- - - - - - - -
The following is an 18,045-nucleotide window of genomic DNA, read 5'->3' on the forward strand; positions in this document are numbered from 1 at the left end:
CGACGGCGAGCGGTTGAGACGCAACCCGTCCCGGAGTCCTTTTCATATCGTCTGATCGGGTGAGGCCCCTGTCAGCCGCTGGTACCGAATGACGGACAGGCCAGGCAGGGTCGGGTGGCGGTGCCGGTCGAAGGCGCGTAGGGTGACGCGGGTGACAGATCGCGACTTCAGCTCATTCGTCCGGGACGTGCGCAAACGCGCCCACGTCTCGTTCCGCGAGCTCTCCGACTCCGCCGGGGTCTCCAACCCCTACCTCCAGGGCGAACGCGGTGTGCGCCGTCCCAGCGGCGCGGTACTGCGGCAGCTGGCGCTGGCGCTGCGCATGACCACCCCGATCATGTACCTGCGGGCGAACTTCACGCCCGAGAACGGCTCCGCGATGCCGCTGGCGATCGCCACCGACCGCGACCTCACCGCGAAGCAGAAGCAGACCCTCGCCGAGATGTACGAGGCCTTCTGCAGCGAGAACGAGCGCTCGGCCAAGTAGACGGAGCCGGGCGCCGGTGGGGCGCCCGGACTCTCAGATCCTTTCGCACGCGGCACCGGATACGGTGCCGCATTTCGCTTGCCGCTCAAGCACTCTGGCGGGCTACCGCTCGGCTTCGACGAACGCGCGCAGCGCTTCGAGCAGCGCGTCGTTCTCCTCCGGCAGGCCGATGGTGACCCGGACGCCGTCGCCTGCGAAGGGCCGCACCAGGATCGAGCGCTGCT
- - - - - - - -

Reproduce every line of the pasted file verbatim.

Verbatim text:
The following is an 18,045-nucleotide window of genomic DNA, read 5'->3' on the forward strand; positions in this document are numbered from 1 at the left end:
CGACGGCGAGCGGTTGAGACGCAACCCGTCCCGGAGTCCTTTTCATATCGTCTGATCGGGTGAGGCCCCTGTCAGCCGCTGGTACCGAATGACGGACAGGCCAGGCAGGGTCGGGTGGCGGTGCCGGTCGAAGGCGCGTAGGGTGACGCGGGTGACAGATCGCGACTTCAGCTCATTCGTCCGGGACGTGCGCAAACGCGCCCACGTCTCGTTCCGCGAGCTCTCCGACTCCGCCGGGGTCTCCAACCCCTACCTCCAGGGCGAACGCGGTGTGCGCCGTCCCAGCGGCGCGGTACTGCGGCAGCTGGCGCTGGCGCTGCGCATGACCACCCCGATCATGTACCTGCGGGCGAACTTCACGCCCGAGAACGGCTCCGCGATGCCGCTGGCGATCGCCACCGACCGCGACCTCACCGCGAAGCAGAAGCAGACCCTCGCCGAGATGTACGAGGCCTTCTGCAGCGAGAACGAGCGCTCGGCCAAGTAGACGGAGCCGGGCGCCGGTGGGGCGCCCGGACTCTCAGATCCTTTCGCACGCGGCACCGGATACGGTGCCGCATTTCGCTTGCCGCTCAAGCACTCTGGCGGGCTACCGCTCGGCTTCGACGAACGCGCGCAGCGCTTCGAGCAGCGCGTCGTTCTCCTCCGGCAGGCCGATGGTGACCCGGACGCCGTCGCCTGCGAAGGGCCGCACCAGGATCGAGCGCTGCT